It is planning to shift the plants to other locations in Gujarat, Maharashtra and Uttar Pradesh.
"Shifting plants out of Vikhroli will help us save cost. We will shift to locations where costs of operation are lower. We are scouting for locations for new manufacturing plants," Godrej & Boyce Mfg Company Executive Director Vijay M Crishna said.
At present, 12 of the 14 business divisions of Godrej & Boyce have manufacturing plants at Vikhroli, in the suburbs of Mumbai, and around 7,700 people are employed there. The products made there include furniture, locks, audio/video solutions, precision engineering and security solutions.
That apart, most businesses of the Godrej group and their manufacturing plants are also based in Vikhroli.
When asked about the investment the company would have to make in shifting its manufacturing plants, Crishna said: "Of course, there will be significant investment but at this point of time I will not be able to give you a number."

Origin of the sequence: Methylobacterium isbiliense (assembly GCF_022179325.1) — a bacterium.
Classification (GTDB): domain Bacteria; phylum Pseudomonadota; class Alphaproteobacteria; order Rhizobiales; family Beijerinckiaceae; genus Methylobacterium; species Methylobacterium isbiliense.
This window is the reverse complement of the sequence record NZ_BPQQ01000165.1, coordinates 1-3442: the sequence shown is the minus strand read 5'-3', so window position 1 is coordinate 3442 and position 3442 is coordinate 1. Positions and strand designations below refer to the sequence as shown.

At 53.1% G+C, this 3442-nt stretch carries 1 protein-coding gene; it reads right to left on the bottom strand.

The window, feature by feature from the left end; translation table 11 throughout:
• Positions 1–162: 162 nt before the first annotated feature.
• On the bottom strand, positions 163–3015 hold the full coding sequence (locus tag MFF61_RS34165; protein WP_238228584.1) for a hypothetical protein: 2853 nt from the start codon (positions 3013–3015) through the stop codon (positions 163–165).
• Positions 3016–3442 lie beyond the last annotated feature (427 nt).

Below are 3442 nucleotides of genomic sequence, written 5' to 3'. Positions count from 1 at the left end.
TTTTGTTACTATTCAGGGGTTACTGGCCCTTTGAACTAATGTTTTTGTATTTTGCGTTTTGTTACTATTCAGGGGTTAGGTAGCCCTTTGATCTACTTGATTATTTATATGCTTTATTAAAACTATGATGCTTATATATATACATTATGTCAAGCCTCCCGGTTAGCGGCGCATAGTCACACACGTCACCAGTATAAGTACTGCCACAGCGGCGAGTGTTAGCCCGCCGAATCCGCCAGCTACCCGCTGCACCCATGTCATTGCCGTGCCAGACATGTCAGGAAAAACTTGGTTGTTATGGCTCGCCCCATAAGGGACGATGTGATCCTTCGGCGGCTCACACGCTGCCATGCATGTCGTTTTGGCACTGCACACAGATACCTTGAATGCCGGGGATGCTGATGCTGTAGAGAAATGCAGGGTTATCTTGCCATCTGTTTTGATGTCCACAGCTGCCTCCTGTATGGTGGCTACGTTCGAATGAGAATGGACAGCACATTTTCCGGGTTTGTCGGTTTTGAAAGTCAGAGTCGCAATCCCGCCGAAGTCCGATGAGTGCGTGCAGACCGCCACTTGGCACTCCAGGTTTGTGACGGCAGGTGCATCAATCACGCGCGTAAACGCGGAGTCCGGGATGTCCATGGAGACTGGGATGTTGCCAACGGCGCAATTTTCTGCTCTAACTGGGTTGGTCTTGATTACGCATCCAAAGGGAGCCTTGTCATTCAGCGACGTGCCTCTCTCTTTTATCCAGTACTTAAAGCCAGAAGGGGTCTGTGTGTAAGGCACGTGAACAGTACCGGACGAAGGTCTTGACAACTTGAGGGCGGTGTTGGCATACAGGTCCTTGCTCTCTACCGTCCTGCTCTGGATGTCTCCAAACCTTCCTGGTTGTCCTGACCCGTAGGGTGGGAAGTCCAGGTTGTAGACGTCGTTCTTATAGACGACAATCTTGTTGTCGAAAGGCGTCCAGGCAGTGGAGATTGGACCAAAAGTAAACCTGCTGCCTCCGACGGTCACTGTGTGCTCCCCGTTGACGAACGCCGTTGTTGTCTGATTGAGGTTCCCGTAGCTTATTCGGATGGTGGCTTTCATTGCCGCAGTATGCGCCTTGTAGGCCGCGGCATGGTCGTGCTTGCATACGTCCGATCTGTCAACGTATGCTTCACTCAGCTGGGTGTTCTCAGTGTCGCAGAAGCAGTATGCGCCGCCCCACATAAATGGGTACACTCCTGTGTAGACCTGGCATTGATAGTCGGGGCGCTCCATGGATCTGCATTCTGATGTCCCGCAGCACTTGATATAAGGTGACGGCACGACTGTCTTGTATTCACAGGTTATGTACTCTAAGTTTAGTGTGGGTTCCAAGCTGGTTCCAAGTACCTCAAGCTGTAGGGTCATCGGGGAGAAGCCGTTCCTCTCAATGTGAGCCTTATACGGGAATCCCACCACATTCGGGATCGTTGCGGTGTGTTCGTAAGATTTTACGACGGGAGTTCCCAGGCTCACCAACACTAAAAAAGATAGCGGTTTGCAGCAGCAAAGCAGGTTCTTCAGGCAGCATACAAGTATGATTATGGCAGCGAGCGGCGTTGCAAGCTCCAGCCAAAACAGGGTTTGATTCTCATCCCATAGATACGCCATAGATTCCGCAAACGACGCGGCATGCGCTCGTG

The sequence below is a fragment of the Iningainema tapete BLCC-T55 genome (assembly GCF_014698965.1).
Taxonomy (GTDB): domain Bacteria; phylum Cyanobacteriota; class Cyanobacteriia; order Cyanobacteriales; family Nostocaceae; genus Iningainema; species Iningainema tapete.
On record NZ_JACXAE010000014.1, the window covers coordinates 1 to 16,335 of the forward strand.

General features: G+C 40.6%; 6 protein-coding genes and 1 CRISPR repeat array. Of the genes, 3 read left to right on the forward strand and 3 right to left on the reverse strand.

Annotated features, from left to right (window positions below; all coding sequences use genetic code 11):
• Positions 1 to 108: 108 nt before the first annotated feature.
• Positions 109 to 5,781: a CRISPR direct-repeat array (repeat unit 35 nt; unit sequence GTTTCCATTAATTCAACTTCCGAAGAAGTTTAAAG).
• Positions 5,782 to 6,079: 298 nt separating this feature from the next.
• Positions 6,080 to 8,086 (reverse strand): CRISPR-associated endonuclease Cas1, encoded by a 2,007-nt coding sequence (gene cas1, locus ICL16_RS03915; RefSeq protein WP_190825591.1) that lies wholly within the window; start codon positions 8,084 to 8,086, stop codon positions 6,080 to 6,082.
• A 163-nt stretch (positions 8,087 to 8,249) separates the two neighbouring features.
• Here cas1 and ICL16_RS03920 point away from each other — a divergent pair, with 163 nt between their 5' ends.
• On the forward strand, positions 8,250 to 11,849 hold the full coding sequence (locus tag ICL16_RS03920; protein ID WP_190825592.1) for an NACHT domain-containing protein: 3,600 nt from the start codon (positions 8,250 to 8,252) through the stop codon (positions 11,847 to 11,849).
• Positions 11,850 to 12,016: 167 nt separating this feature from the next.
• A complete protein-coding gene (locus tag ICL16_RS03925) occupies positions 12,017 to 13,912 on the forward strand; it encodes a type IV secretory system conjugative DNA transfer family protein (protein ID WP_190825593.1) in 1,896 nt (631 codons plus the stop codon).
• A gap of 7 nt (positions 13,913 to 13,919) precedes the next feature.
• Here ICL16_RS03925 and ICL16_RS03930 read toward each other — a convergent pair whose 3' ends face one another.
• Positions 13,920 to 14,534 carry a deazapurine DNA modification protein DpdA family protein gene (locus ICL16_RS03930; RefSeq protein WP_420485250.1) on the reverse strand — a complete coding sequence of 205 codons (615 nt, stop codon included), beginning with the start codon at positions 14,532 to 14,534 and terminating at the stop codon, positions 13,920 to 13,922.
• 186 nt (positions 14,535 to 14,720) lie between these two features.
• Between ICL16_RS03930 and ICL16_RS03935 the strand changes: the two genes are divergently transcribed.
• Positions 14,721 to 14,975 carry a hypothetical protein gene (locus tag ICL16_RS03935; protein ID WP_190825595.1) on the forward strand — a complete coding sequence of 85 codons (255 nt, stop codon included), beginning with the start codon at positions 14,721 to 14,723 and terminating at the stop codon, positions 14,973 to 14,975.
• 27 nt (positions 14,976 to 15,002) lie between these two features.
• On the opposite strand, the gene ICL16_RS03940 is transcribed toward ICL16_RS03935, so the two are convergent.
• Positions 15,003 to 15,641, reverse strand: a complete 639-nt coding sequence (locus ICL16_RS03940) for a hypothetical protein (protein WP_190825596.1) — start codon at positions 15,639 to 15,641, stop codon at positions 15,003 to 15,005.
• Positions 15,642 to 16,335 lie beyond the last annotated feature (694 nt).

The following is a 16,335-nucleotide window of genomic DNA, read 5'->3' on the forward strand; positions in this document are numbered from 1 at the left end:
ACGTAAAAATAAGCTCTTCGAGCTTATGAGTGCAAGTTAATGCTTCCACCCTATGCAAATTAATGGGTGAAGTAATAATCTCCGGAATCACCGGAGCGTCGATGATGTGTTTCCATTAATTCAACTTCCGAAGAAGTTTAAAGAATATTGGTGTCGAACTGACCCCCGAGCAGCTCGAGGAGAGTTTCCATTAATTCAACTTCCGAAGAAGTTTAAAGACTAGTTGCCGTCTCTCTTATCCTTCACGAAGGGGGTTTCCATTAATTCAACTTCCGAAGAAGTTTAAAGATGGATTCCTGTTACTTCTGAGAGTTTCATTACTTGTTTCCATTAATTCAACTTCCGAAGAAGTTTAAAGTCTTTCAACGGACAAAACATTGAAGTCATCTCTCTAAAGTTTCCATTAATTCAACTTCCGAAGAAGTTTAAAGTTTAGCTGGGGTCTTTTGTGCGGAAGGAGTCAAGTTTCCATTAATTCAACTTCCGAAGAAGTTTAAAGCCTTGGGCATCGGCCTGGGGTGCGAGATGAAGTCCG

Hit by market slowdown, Godrej & Boyce is expecting less than 5 per cent growth in turnover during the current fiscal amidst economic slowdown and the depreciating rupee.
The company had reported turnover of Rs 2,200 crore in the previous financial year and growth of 10 per cent.
"Market was bad last year too but this year is worse. Looking at the present market conditions, we would be lucky to get out of this year in a plus position. We will grow by less than five per cent," Crishna said.
The rupee depreciation is putting pressure on the firm's margins as it imports components to manufacture appliances. The domestic currency today touched all time low of Rs 68.75 against the US dollar.
When asked what the company plans to do to push growth, he said: "We are trying to add value to our products to make it attractive for our customers such as higher energy efficiency. Making products that are more environment friendly."
Godrej is also looking at expanding its export base to improve margins due to rupee depreciation.
"All business are looking at increasing exports. We are looking at markets such as Middle East where we can export our appliances. It will help us improve our margins," he added.
At present, exports account for only 2 per cent of the company's overall sales.